The pinnacle of the manufacture is the atelier reserved for the production of highly-complicated chiming watches — minute repeaters, grande and petite sonneries, and so on. Not all watchmakers are able to attain a level of expertise that would enable them to work in this department, and even if they do, there might not be a position available. Currently, Bvlgari has three watchmakers dedicated to this role. An uncased Daniel Roth Carillon Tourbillon sits on a wooden sounding board, tempting curious ears to test its sound quality. We do, and it is magnificent. The harmony is exceedingly pleasant, the pitch perfect, the rhythm just right, and the volume impressive.

Brandt proudly proclaims: “The Carillon Tourbillon has been a super bestseller for us since we launched it three years ago. The quality of sound is said by many journalists and those in the industry to be the best in the market.” To that end, Bvlgari developed a special machine together with Switzerland’s top engineering institute, the École Polytechnique Fédérale de Lausanne, to test the chimes and maintain high standards. “Because when you sell such a watch to the final client, who is a great collector, who spends a certain amount of money for such a piece of art, it needs to have a perfect sound,” says Brandt.

This competence is something that Guido Terreni, managing director of Bvlgari Watches, is extremely proud of. At a meeting in Neuchâtel later that day, he says: “You’ve seen the grande sonnerie in the atelier today. There are probably 15 people in the world that can put their hands on such a movement, and we have three of them. It’s a huge patrimony of know-how that we have internally. And it isn’t just for the grande sonnerie, but also for the Octo Finissimo movement, or the thinnest tourbillon in the world. These are examples of our savoir faire that is extremely high.”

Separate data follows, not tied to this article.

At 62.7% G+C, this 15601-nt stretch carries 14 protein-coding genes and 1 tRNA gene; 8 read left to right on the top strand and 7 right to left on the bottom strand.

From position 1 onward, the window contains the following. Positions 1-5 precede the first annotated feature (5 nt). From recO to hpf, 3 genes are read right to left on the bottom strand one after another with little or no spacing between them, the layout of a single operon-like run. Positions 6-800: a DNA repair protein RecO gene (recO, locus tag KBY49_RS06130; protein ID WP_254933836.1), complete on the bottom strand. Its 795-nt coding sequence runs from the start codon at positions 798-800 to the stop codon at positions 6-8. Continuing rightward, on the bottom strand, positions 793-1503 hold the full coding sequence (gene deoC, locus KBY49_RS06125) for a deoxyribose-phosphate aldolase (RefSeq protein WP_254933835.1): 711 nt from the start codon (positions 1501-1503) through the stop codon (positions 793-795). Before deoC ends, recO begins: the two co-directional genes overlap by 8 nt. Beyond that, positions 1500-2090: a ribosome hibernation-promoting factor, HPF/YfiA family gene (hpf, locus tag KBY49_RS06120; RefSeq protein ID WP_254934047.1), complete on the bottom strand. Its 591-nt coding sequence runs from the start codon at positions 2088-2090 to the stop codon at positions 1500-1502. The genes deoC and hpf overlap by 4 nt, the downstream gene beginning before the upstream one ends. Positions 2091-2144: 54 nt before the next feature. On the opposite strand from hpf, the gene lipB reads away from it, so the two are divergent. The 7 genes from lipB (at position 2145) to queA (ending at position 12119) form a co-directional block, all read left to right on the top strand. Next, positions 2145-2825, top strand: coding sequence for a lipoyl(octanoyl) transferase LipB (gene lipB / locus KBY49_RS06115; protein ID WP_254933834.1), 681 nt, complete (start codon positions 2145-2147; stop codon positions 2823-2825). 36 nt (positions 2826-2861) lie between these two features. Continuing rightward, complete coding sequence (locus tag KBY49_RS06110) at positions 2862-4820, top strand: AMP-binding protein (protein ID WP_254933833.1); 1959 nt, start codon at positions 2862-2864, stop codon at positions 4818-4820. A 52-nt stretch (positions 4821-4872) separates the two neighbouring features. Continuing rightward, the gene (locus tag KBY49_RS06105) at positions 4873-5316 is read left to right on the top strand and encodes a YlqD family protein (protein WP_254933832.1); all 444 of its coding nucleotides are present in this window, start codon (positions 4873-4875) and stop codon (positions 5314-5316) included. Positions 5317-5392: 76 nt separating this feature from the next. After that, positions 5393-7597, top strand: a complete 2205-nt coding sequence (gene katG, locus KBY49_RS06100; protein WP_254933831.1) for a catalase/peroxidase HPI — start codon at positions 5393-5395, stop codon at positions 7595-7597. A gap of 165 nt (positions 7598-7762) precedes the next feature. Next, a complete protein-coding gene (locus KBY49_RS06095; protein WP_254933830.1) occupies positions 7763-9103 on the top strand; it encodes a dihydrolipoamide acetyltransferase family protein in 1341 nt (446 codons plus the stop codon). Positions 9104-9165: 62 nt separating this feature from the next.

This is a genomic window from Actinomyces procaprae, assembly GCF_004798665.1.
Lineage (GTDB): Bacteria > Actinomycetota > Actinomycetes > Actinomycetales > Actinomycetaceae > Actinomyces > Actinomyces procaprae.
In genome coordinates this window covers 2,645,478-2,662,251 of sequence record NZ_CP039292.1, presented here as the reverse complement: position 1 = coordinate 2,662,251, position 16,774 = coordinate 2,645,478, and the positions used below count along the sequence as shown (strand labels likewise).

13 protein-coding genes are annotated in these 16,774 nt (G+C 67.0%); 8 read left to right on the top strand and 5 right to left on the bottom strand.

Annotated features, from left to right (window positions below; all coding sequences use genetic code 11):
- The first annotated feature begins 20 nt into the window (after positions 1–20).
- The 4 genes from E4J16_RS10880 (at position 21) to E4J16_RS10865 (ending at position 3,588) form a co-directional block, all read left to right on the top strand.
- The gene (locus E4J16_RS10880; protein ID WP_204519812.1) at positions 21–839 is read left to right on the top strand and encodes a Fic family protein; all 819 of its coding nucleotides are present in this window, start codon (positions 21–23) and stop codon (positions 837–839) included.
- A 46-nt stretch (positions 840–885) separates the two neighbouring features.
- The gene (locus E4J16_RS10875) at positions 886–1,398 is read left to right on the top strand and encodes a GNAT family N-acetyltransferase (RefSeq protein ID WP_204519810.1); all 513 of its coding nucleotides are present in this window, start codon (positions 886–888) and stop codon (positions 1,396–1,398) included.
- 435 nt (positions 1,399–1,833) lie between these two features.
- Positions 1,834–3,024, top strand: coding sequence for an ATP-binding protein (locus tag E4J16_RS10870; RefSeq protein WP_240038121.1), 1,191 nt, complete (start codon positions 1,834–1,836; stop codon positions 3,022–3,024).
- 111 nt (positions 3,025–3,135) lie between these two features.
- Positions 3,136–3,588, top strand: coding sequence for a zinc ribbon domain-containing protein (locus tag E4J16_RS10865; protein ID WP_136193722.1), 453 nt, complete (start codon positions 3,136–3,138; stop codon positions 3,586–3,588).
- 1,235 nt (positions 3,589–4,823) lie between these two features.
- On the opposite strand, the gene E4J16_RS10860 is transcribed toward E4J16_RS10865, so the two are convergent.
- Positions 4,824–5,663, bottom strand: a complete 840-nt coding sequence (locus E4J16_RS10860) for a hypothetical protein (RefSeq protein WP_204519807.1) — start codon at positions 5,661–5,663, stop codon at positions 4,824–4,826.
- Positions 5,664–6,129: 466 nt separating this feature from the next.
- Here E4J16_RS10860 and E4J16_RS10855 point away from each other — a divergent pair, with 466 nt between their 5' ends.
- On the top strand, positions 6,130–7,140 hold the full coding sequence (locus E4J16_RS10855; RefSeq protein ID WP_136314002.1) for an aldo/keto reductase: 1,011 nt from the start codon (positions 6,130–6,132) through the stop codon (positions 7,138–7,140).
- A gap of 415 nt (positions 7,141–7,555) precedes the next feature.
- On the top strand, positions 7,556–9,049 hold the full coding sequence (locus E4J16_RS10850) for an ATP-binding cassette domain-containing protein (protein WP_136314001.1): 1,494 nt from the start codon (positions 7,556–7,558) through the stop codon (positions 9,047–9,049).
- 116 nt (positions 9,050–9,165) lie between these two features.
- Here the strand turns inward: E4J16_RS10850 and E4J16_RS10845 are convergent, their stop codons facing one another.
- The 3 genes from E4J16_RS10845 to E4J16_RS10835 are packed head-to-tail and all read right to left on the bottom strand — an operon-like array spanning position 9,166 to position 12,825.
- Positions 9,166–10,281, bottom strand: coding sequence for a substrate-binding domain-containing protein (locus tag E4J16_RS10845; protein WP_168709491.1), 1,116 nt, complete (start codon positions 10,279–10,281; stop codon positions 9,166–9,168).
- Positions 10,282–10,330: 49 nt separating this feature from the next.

If Le Sentier is the heart of Bvlgari’s watchmaking activities, then Neuchâtel, the biggest facility with about 160 employees, is its brain. Management, marketing, communications — known collectively in the Francophone world as direction — is based here. Terreni and Brandt both have offices here. On the operations side, there is assembly, quality control and after-sales service, all of which are standard for a manufacture, as a tour of the premises reveals. What is interesting is the sense that one gets of the extent of Bvlgari’s supply chain: jewellery watches like the Serpenti have their bracelets made in Italy, their cases and movements made in Le Sentier, and the final product assembled in Neuchâtel.

Not to forget the brand’s Roman roots. Its watchmaking headquarters may be in Neuchâtel, but its global HQ is in Rome. There, of course, the brand began life as a jeweller in 1884. It was only a century later — 98 years, to be precise — that Bvlgari decided to establish Bvlgari Time in Neuchâtel. From then on, it progressed from being an aesthetic and design company, to a developer and assembler, and finally today, a vertically integrated manufacturer with 70% of its production done in-house. “All this was done in a very short time,” says Terreni. “But I’m very proud of the know-how that we have.”

Besides chronicling developments in the luxury watch industry, Aaron De Silva also runs The Time Traveller SG on Instagram (@ thetimetravellersg) and Facebook (www.facebook.com/thetimetravellersg

This article appeared in the Options of Issue 745 (Sept 12 ) of The Edge Singapore.